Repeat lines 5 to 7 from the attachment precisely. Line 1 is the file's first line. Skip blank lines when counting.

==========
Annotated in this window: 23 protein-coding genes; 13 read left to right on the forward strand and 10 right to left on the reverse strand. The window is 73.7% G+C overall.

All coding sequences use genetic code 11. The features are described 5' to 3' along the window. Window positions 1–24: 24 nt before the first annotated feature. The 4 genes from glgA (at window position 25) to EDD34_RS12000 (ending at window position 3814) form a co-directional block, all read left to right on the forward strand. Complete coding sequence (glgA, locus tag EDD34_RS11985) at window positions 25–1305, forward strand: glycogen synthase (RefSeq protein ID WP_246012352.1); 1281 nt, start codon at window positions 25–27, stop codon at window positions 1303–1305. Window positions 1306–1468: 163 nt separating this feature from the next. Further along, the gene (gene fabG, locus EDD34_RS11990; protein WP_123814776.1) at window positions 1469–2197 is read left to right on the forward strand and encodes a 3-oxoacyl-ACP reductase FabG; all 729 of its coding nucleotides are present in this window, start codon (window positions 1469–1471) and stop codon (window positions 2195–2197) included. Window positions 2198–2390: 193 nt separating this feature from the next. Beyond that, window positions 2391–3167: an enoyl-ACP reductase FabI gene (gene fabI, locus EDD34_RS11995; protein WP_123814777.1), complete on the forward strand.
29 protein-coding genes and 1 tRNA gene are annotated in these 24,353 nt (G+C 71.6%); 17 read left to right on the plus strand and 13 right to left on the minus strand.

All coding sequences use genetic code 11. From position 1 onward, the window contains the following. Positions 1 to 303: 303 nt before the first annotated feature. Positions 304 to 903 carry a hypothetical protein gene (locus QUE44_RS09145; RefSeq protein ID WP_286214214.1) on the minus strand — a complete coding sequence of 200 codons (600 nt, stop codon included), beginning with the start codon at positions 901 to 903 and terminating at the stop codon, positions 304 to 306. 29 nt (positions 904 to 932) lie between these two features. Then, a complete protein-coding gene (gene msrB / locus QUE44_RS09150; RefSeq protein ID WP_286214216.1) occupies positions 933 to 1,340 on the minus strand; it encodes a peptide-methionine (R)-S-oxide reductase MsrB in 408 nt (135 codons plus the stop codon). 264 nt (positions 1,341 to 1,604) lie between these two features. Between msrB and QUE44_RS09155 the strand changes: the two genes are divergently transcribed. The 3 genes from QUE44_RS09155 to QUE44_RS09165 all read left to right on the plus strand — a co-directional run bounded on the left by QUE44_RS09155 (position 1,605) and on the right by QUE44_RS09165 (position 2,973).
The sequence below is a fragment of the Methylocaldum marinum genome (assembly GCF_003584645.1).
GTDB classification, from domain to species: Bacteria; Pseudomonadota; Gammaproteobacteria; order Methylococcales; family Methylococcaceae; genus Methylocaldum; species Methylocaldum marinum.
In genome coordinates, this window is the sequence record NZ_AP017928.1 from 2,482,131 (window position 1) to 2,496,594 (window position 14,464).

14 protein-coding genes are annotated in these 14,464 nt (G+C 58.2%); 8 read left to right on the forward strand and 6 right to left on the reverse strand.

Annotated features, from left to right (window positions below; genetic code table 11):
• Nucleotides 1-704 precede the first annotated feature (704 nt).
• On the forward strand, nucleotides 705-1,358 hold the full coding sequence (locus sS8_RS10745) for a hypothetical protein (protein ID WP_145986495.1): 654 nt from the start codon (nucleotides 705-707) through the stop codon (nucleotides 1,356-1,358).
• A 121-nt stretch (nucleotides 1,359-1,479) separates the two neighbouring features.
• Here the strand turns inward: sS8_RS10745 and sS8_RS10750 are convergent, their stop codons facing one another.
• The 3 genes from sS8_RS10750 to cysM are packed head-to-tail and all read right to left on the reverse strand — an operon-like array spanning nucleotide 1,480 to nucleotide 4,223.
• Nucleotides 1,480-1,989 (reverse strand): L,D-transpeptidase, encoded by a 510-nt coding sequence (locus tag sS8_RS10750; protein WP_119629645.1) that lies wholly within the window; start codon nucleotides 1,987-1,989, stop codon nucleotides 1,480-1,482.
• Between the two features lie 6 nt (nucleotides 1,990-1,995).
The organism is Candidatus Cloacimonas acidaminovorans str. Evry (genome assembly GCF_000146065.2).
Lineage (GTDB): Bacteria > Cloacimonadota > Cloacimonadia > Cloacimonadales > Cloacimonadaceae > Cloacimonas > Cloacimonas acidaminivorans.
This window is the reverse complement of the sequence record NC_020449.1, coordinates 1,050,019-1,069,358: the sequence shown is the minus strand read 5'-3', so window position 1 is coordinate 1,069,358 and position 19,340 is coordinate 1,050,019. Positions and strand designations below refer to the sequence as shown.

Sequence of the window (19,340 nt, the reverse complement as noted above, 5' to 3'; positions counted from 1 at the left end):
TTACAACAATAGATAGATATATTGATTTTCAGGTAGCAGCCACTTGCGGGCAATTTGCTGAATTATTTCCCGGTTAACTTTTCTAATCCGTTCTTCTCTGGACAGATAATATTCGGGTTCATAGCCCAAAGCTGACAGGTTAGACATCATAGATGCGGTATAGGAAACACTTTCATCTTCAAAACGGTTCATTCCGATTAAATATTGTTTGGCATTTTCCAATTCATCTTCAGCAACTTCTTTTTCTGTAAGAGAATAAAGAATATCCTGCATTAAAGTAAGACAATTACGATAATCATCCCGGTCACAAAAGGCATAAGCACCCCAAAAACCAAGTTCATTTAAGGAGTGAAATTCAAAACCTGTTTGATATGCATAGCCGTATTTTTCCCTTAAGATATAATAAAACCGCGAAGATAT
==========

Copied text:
The sequence below is a fragment of the Methylocaldum marinum genome (assembly GCF_003584645.1).
GTDB classification, from domain to species: Bacteria; Pseudomonadota; Gammaproteobacteria; order Methylococcales; family Methylococcaceae; genus Methylocaldum; species Methylocaldum marinum.
In genome coordinates, this window is the sequence record NZ_AP017928.1 from 2,482,131 (window position 1) to 2,496,594 (window position 14,464).